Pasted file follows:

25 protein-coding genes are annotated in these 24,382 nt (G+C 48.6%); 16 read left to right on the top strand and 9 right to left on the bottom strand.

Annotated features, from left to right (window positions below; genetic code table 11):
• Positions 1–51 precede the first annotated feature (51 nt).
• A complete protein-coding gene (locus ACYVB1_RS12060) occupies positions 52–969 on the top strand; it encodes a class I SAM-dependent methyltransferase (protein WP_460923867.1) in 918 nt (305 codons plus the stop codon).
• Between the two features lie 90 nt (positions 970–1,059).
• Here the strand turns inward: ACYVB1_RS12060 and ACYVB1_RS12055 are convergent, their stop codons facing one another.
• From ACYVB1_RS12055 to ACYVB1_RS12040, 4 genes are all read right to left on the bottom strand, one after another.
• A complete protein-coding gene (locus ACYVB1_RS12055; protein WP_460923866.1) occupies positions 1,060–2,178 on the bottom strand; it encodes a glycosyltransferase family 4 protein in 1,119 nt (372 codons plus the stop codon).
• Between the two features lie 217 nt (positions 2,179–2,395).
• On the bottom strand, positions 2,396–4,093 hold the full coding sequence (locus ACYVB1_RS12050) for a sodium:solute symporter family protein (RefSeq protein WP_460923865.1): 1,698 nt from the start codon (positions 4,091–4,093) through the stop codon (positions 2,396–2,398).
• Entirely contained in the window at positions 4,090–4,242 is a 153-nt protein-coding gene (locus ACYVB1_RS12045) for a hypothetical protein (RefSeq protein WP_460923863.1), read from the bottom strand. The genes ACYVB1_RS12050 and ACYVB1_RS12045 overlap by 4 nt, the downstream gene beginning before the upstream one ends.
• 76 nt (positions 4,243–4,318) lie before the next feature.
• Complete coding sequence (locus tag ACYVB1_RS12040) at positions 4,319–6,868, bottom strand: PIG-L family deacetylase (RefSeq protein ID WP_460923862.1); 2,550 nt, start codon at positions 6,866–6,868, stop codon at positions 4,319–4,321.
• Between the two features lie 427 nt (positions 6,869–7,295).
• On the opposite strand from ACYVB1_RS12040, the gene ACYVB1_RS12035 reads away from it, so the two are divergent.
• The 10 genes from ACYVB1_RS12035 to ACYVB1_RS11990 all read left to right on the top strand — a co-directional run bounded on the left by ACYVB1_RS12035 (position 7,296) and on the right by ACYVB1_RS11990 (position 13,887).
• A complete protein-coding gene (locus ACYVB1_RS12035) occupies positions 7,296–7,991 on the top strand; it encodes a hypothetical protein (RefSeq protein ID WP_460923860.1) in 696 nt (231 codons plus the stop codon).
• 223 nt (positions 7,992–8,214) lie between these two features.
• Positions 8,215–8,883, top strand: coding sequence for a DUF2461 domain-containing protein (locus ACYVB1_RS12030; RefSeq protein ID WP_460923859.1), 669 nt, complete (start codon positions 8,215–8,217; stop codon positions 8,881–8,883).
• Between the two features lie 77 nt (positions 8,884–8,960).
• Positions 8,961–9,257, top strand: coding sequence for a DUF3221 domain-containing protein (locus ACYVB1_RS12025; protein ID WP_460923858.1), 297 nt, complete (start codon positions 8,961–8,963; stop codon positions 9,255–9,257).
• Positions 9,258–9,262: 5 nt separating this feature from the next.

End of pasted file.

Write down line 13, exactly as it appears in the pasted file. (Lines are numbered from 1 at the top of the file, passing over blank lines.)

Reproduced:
• Complete coding sequence (locus tag ACYVB1_RS12040) at positions 4,319–6,868, bottom strand: PIG-L family deacetylase (RefSeq protein ID WP_460923862.1); 2,550 nt, start codon at positions 6,866–6,868, stop codon at positions 4,319–4,321.